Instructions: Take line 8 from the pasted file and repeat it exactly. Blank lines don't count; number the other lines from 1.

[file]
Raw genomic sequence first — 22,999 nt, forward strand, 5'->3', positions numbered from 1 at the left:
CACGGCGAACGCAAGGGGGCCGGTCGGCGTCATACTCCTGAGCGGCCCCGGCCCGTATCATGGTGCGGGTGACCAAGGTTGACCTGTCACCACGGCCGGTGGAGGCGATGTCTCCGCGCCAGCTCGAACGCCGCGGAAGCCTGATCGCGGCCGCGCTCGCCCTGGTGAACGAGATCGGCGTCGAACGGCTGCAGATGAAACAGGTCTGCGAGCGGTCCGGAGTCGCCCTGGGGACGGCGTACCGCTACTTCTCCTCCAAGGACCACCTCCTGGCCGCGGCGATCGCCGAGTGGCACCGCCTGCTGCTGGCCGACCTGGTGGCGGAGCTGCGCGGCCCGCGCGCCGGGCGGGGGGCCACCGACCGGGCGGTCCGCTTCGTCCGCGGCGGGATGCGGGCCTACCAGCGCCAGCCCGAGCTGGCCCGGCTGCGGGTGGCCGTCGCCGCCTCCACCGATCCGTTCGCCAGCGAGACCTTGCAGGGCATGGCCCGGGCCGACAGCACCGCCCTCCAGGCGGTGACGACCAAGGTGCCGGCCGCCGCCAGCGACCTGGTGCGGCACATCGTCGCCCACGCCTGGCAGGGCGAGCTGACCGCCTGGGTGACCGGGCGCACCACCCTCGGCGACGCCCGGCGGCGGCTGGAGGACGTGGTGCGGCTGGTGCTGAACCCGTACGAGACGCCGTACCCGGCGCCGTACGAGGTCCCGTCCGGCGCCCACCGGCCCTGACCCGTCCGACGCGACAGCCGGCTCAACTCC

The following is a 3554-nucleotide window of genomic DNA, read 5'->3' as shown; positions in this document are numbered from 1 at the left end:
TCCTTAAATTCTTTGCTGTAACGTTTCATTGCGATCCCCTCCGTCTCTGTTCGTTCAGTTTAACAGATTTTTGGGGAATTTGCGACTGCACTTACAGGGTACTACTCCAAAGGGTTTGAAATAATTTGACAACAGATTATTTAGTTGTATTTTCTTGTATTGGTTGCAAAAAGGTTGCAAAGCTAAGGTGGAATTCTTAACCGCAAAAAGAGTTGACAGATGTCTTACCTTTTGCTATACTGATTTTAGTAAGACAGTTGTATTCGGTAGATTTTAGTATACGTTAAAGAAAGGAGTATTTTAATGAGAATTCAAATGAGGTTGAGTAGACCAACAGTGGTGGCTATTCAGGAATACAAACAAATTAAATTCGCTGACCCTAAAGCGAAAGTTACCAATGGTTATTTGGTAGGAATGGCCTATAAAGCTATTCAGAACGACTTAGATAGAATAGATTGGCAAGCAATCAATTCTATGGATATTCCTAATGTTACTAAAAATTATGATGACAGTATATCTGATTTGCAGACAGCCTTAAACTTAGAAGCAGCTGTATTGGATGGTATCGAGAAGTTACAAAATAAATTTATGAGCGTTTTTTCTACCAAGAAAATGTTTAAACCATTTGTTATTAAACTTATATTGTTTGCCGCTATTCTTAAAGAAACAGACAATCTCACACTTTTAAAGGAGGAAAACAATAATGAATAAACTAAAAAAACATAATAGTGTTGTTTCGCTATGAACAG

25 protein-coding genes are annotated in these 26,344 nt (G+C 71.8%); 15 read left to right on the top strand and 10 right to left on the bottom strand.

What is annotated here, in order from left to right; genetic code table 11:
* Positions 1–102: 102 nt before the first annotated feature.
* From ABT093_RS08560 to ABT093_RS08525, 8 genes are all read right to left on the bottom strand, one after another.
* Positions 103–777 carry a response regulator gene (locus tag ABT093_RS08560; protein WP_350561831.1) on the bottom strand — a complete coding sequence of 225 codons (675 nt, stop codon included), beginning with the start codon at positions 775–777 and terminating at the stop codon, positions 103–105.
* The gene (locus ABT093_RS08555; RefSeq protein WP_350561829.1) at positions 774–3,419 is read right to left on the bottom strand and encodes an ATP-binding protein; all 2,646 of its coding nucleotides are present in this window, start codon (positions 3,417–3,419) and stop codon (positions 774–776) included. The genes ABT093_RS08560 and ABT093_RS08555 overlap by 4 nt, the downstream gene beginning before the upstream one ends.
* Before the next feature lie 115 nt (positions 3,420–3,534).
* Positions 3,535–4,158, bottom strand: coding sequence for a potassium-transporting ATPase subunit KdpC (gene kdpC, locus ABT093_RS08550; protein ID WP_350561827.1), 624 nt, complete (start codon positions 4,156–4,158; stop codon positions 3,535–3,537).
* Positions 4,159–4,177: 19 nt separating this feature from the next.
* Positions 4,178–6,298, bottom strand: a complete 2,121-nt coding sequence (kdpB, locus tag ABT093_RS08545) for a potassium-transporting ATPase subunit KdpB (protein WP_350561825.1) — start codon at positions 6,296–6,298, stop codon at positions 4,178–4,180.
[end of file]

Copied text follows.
* From ABT093_RS08560 to ABT093_RS08525, 8 genes are all read right to left on the bottom strand, one after another.